ESS and ISIS.
The ESS Instrument Data group at the Data Management and Software Centre is developing the Mantid Open Source Project together with STFC’s ISIS Neutron and Muon Source in order to meet ESS instrument-specific requirements.
|ABOVE: An August 2017 visualisation of LaNaF4 as measured on the TOPAZ neutron instrument at the Spallation Neutron Source (SNS) in the US. Multiple orientations have been measured and stitched using Mantid software. IMAGE: Courtesy of SNS|
OXFORD and COPENHAGEN—The European Spallation Source (ESS) will be the most powerful spallation neutron source in the world, with a neutron brightness exceeding that of existing facilities by up to two orders of magnitude and producing a comparable increase in raw scientific data. The ESS Data Management and Software Centre (DMSC)
in Copenhagen will be responsible for capturing that data and making it useful
to the scientists running experiments in Lund. To do this, ESS is collaborating closely with existing neutron facilities to develop custom software based on the existing Mantid framework for data reduction
Collaboration With ISIS Produces Results
Over the last 12 months the In-Kind Collaboration between ESS and the UK’s Science and Technology Facilities Council (STFC) ISIS Neutron and Muon Source (ISIS) facility has made significant headway in improving the performance and flexibility of Mantid, bringing the project closer to meeting the unique requirements of the ESS instrument suite
The team has also demonstrated that Mantid outputs can be connected to ESS live data streaming components. This is necessary for real-time data reduction, an important feature of the time-of-flight instruments at ESS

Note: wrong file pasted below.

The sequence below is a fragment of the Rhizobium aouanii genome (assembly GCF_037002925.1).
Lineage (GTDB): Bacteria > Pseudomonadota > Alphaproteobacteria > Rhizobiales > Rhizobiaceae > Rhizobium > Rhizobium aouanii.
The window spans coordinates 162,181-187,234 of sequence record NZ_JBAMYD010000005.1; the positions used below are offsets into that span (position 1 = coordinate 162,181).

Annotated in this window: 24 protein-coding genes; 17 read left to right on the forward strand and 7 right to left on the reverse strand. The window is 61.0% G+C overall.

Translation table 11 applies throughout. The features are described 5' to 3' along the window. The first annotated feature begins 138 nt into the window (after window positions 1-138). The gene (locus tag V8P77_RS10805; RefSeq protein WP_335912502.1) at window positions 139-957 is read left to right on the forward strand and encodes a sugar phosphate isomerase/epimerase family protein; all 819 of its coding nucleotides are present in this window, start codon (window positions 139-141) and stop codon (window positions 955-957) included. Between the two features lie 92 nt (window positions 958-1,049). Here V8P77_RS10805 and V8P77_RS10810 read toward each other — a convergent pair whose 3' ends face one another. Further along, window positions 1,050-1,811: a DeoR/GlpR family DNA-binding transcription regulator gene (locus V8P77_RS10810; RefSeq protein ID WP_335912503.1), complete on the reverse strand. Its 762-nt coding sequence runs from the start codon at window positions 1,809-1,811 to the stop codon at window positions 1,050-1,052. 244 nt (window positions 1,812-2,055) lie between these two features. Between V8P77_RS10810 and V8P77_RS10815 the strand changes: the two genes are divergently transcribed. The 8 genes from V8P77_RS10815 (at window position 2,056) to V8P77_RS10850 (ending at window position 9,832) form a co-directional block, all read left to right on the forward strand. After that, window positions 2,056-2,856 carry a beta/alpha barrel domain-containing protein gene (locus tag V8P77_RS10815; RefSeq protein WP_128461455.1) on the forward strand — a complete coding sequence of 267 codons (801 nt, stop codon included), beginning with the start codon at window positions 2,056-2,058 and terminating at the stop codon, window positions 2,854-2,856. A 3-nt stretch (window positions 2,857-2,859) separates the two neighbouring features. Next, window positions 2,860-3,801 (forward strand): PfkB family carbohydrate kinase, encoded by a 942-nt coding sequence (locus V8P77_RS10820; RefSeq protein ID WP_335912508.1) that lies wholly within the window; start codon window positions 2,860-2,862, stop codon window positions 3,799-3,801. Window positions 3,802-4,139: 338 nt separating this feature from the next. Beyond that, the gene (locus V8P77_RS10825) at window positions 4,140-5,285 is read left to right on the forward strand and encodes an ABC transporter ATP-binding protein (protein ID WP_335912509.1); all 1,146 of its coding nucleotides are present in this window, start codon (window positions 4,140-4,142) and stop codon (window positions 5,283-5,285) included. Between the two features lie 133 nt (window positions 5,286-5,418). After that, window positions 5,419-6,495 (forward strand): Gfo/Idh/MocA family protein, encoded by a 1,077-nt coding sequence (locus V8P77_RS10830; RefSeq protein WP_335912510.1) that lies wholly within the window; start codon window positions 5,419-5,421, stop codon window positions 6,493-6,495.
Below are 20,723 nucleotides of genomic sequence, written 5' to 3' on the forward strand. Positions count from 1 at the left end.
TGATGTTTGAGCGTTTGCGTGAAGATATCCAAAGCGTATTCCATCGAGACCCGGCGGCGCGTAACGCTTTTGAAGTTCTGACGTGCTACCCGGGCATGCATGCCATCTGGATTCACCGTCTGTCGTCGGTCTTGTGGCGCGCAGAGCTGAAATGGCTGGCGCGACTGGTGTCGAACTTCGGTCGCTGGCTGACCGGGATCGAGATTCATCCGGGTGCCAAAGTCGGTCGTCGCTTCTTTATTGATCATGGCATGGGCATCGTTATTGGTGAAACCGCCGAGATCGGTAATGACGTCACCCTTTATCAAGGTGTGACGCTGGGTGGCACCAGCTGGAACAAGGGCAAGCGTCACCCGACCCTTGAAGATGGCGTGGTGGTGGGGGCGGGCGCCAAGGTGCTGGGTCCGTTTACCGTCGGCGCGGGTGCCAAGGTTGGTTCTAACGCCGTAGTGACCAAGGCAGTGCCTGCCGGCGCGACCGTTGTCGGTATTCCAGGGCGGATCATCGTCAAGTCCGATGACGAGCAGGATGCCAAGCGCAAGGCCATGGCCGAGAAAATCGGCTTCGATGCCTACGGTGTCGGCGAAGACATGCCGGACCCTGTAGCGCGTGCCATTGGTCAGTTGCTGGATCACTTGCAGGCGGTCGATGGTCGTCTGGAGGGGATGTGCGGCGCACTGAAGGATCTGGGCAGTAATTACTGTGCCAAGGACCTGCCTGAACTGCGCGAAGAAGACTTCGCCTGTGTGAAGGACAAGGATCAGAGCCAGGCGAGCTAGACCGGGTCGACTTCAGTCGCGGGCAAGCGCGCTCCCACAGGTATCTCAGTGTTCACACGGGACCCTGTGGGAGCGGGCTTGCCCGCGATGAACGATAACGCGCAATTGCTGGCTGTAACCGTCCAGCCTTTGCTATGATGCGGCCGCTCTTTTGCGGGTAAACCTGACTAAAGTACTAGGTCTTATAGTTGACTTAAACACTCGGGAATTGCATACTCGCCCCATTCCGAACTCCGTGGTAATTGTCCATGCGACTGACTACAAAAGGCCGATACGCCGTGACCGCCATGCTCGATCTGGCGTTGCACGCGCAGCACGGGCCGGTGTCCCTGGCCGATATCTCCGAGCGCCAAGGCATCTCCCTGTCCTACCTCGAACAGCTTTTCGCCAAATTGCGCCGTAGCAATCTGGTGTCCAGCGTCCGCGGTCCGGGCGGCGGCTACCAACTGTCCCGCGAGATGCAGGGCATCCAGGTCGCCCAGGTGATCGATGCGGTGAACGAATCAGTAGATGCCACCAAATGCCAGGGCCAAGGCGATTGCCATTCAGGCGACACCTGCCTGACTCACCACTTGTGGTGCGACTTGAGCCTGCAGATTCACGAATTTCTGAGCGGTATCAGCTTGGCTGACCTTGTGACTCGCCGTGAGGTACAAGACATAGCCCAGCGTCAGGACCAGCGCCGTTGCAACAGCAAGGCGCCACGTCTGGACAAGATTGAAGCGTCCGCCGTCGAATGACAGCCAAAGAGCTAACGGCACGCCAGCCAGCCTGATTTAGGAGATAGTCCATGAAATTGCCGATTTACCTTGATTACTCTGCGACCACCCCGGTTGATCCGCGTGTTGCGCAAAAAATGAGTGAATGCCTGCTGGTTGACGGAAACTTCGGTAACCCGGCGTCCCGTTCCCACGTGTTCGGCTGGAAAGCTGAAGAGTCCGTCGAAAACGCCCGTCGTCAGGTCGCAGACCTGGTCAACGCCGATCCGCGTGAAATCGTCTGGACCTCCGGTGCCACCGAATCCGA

Clockwise from top left: acting head of ESS DMSC Jon Taylor (r), in conversation with Ken Andersen, head of the ESS Neutron Instruments Divison, at ICNS '17 in South Korea; Owen Arnold at the NOBUGS 2016 conference hosted by DMSC; the ISIS data reduction in-kind team, including (l-r) Lamar Moore, Owen Arnold and Micheal Hart; Simon Heybrock of DMSC working on the Mantid instrument geometry code. PHOTOS: ESS and courtesy of STFC
Jonathan Taylor is the acting head of the DMSC and leads the data reduction work package at ESS: “ESS and ISIS are collaborating on a range of projects that make up a high proportion of the scientific computing stack for ESS. For scientific computing, ISIS—as a world-leading pulsed neutron facility—is an essential partner for ESS.”
Adapting A Common Framework to Exceptional Requirements
The ESS user programme will begin in 2023, when it is expected to produce 3-5 petabytes (PB) of data per year, rising to 7-11 PB over the following years. Aside from its high neutron flux and unparalleled instrument complexity, ESS will also require greater real-time capability for data reduction than has previously been attempted.
“The collaboration is really important,” says Owen Arnold, who is leading the in-kind work package for STFC. “We can call on experience from experts across different facilities for some of the hardest problems, and everyone benefits as we solve these forward-looking issues. The team at ISIS is very integrated with the ESS team, working on the same problems within the same code base.”